Implication of Draft EIA Notification, 2020 in Manipur

The introduction of the draft comes at a time when various energy projects, extractive industries, mining plans, agribusiness and large infrastructure projects are aggressively pursued in Manipur and in Northeast India under India’s Act East Policy.

Manipur, Northeast

The Draft Notification on Environment Impact Assessment (EIA), 2020 by the Ministry of Environment, Forests and Climate Change (MoEFCC), Government of India, which was released on March 12 sparked off a controversy among environmentalists and civil societies on the long-term implications of such draft that is perceived as continued dismantling of environmental regulations in India.

The introduction of the draft comes at a time when various energy projects, extractive industries, mining plans, agribusiness and large infrastructure projects are aggressively pursued in Manipur and in Northeast India under India’s Act East Policy.

Various mining companies are engaged in mining surveys and operate plans to extract minerals present in Manipur, primarily Chromite and Limestone in Ukhrul, Kamjong, Tengnoupal and Chandel districts.

The Geological Survey of India estimates around 20 million metric tonnes of limestone deposits in Hundung, Phungyar and Mailiang villages in Ukhrul district and at Toupokpi, Chakpikarong, Haikot etc in Tengnoupal and Chandel Districts.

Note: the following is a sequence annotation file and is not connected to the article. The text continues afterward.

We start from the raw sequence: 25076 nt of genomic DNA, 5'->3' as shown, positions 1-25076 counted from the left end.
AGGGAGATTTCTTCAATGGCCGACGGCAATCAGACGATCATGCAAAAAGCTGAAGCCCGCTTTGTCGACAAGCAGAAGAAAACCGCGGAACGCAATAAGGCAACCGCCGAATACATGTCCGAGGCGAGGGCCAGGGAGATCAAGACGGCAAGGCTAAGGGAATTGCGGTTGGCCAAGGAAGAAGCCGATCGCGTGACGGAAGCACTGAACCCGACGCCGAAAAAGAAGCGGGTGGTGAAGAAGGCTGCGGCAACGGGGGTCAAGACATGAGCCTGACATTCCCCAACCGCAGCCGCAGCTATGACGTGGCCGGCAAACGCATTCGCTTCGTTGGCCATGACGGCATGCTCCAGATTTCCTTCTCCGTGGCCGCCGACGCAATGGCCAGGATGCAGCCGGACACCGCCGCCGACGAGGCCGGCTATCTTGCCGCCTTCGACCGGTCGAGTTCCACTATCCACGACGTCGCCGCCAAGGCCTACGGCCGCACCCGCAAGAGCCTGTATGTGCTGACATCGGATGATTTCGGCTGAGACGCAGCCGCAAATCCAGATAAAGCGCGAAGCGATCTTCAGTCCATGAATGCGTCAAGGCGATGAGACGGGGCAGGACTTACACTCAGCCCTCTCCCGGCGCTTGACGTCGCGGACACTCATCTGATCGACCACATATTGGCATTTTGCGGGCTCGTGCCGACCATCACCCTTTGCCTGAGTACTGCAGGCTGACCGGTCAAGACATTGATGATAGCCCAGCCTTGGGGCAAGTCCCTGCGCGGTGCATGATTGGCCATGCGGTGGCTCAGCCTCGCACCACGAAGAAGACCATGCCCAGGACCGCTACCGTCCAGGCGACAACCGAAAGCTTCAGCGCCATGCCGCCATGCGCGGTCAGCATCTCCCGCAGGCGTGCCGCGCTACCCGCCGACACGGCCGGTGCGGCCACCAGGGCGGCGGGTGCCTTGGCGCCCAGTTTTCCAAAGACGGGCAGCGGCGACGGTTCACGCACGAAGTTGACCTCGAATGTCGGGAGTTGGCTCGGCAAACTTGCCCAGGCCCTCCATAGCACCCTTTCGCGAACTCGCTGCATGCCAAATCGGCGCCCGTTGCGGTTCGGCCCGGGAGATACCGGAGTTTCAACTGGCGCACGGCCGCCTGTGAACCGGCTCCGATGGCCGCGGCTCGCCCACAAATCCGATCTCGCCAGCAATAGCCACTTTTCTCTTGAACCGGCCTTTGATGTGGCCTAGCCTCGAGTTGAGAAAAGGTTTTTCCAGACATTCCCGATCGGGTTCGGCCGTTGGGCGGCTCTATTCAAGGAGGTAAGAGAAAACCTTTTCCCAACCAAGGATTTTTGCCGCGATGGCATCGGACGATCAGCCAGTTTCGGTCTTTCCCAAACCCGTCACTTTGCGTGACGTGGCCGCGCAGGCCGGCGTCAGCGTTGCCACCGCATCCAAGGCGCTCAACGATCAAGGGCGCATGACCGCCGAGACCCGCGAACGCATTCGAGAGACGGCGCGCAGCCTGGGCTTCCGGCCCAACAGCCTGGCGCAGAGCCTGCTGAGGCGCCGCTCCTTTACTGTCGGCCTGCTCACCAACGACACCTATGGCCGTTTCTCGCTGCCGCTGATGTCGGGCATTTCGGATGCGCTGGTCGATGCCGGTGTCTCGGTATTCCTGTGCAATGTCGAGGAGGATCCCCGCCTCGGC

Several MoUs for mining were among the 39 MoUs signed during the North East Business Summit held at Imphal, Manipur on November 21-22, 2017, for commencement of Chromium and Limestone mining in Manipur in addition to setting up of infrastructures to facilitate oil and gas exploration.

The companies involved in oil exploration in Manipur includes the Oil India Ltd (OIL), Oil and Natural Gas Corporation (ONGC), Jubilant Oil and Gas Private Ltd, the Tullow Oils, Asian Oilfields, Alphageo Company, involved in oil exploration and survey works in Manipur since 2010.

As many as 32 dams are proposed to be built over the rivers of Manipur. These projects require a rigorous and meticulous assessment of impacts on environment, people, livelihood, and even inter-generational survival of indigenous communities of Manipur.

The deregulation of policies and enactment of new policies stem from the free trade agreements that India signed with various developed countries of South East Asian nations, for ease of business.

The EIA notification is a crucial regulation through which the impacts of land use pattern, tree felling, pollution, waste, and effluent management for industrial and infrastructure projects can be studied, given India’s ambition to become an economic superpower. However, the introduction of draft EIA notification 2020 during Covid-19 lockdown, accord negligible space for environmentalists, civil societies and concern organizations to examine the details and for meaningful consultation on the draft and hence requires critical review.